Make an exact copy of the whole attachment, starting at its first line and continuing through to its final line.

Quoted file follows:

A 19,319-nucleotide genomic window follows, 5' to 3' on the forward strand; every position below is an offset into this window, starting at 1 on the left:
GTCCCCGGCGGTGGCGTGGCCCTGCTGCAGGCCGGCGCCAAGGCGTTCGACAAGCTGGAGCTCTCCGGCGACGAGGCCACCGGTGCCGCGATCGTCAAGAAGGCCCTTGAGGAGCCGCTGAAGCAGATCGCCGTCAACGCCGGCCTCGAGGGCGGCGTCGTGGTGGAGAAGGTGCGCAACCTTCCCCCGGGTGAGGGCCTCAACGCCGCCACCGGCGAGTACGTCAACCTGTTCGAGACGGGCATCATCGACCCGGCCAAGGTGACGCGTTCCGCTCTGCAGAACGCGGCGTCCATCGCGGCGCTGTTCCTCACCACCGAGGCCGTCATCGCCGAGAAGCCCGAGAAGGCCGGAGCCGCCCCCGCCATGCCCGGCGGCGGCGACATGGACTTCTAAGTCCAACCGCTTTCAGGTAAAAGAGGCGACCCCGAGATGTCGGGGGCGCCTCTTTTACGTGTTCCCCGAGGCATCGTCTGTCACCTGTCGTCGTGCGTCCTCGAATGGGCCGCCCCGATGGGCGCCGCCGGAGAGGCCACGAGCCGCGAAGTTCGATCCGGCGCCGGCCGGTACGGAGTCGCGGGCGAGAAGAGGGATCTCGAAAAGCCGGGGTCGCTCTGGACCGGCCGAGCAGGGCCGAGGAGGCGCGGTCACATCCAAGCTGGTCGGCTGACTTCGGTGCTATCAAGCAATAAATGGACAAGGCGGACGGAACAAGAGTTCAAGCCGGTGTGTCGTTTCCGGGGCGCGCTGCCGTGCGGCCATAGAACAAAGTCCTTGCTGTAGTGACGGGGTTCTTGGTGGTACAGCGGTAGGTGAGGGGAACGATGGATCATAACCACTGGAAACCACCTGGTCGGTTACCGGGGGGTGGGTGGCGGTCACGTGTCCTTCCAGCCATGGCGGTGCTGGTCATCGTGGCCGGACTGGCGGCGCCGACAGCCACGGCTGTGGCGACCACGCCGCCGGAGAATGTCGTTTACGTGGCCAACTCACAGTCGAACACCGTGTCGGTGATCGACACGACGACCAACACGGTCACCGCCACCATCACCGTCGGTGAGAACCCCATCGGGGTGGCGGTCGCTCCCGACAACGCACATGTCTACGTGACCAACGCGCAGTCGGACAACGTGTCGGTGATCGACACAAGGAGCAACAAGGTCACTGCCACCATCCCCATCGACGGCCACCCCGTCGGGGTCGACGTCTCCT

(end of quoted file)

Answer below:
A 19,319-nucleotide genomic window follows, 5' to 3' on the forward strand; every position below is an offset into this window, starting at 1 on the left:
GTCCCCGGCGGTGGCGTGGCCCTGCTGCAGGCCGGCGCCAAGGCGTTCGACAAGCTGGAGCTCTCCGGCGACGAGGCCACCGGTGCCGCGATCGTCAAGAAGGCCCTTGAGGAGCCGCTGAAGCAGATCGCCGTCAACGCCGGCCTCGAGGGCGGCGTCGTGGTGGAGAAGGTGCGCAACCTTCCCCCGGGTGAGGGCCTCAACGCCGCCACCGGCGAGTACGTCAACCTGTTCGAGACGGGCATCATCGACCCGGCCAAGGTGACGCGTTCCGCTCTGCAGAACGCGGCGTCCATCGCGGCGCTGTTCCTCACCACCGAGGCCGTCATCGCCGAGAAGCCCGAGAAGGCCGGAGCCGCCCCCGCCATGCCCGGCGGCGGCGACATGGACTTCTAAGTCCAACCGCTTTCAGGTAAAAGAGGCGACCCCGAGATGTCGGGGGCGCCTCTTTTACGTGTTCCCCGAGGCATCGTCTGTCACCTGTCGTCGTGCGTCCTCGAATGGGCCGCCCCGATGGGCGCCGCCGGAGAGGCCACGAGCCGCGAAGTTCGATCCGGCGCCGGCCGGTACGGAGTCGCGGGCGAGAAGAGGGATCTCGAAAAGCCGGGGTCGCTCTGGACCGGCCGAGCAGGGCCGAGGAGGCGCGGTCACATCCAAGCTGGTCGGCTGACTTCGGTGCTATCAAGCAATAAATGGACAAGGCGGACGGAACAAGAGTTCAAGCCGGTGTGTCGTTTCCGGGGCGCGCTGCCGTGCGGCCATAGAACAAAGTCCTTGCTGTAGTGACGGGGTTCTTGGTGGTACAGCGGTAGGTGAGGGGAACGATGGATCATAACCACTGGAAACCACCTGGTCGGTTACCGGGGGGTGGGTGGCGGTCACGTGTCCTTCCAGCCATGGCGGTGCTGGTCATCGTGGCCGGACTGGCGGCGCCGACAGCCACGGCTGTGGCGACCACGCCGCCGGAGAATGTCGTTTACGTGGCCAACTCACAGTCGAACACCGTGTCGGTGATCGACACGACGACCAACACGGTCACCGCCACCATCACCGTCGGTGAGAACCCCATCGGGGTGGCGGTCGCTCCCGACAACGCACATGTCTACGTGACCAACGCGCAGTCGGACAACGTGTCGGTGATCGACACAAGGAGCAACAAGGTCACTGCCACCATCCCCATCGACGGCCACCCCGTCGGGGTCGACGTCTCCT